Doug coming home from shopping

And yet here we are, dear reader, facing the prospect of packing everything up and moving again. I am trying to control my urge to throw/give everything away or sell it all because that’s how I move. But Douglas is too attached to his stuff. I’ll never understand this whole being attached to… things. Yeah, sure nostalgia and all that. But I don’t have a strong sense of nostalgia I guess. Anyway, we’re once again getting our stuff together in preparation to move… somewhere. Wherever the work is. I like owning a home because then we can have as many pets as the law allows and we don’t have to worry about rules and regulations of the landlord. But the downside is, if something breaks, we’ve gotta pay for fixing it, and there’s that whole maintaining the house thing… But there’s good and bad to everything. Not owning a home makes it way easier to move too. Don’t have to worry about selling the house. Of course that was kind of the point of buying a house in the first place. We were supposed to be settling down. Retiring. Living out the rest of our lives here. Like my grandparents with their homes… though we really don’t have anyone to pass a house onto. My kids are grown and gone and living their own lives. What are they gonna do with a house in the sticks?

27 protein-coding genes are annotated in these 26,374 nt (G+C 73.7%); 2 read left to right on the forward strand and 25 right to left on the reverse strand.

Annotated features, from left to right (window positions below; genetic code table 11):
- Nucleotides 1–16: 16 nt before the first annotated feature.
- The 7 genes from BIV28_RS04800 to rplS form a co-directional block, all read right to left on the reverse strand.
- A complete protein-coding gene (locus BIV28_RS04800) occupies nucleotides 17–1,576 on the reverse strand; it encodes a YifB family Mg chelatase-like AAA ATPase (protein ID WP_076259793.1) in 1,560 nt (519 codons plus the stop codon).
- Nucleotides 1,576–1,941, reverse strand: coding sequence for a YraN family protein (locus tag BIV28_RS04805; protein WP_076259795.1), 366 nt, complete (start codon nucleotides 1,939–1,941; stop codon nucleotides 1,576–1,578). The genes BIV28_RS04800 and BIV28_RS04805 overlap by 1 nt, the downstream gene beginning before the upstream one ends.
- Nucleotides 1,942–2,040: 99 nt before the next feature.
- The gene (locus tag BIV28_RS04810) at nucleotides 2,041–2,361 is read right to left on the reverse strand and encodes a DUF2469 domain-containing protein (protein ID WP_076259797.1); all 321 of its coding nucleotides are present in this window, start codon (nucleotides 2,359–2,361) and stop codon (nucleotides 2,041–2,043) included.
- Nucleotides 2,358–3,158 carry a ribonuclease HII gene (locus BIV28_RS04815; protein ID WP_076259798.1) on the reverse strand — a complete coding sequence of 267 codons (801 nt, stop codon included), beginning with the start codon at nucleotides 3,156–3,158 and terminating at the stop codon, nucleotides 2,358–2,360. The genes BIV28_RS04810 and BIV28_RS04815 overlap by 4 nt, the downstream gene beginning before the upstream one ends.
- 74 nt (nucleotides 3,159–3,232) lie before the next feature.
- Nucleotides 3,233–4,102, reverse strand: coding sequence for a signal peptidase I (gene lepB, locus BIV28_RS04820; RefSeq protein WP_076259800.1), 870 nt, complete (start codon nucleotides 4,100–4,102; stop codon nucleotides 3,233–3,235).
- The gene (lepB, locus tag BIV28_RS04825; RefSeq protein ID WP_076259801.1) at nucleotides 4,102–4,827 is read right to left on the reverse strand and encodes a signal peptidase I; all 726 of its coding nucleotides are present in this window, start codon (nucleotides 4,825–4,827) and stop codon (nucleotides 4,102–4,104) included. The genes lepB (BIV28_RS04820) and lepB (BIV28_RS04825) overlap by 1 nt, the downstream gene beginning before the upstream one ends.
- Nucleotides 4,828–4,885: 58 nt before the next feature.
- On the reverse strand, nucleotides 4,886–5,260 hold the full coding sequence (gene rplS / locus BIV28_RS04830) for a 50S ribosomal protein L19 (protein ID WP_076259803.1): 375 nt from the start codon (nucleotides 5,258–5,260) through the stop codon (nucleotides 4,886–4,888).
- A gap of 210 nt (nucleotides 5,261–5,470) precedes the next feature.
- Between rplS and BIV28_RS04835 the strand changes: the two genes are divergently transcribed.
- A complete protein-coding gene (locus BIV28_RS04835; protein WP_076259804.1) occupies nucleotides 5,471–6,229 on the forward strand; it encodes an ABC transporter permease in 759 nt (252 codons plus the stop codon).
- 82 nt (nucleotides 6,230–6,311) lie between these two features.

It’s weird how much can change in just a few years.

wallup.net

7 thoughts on “So I was thinking

  1. Melanie B Cee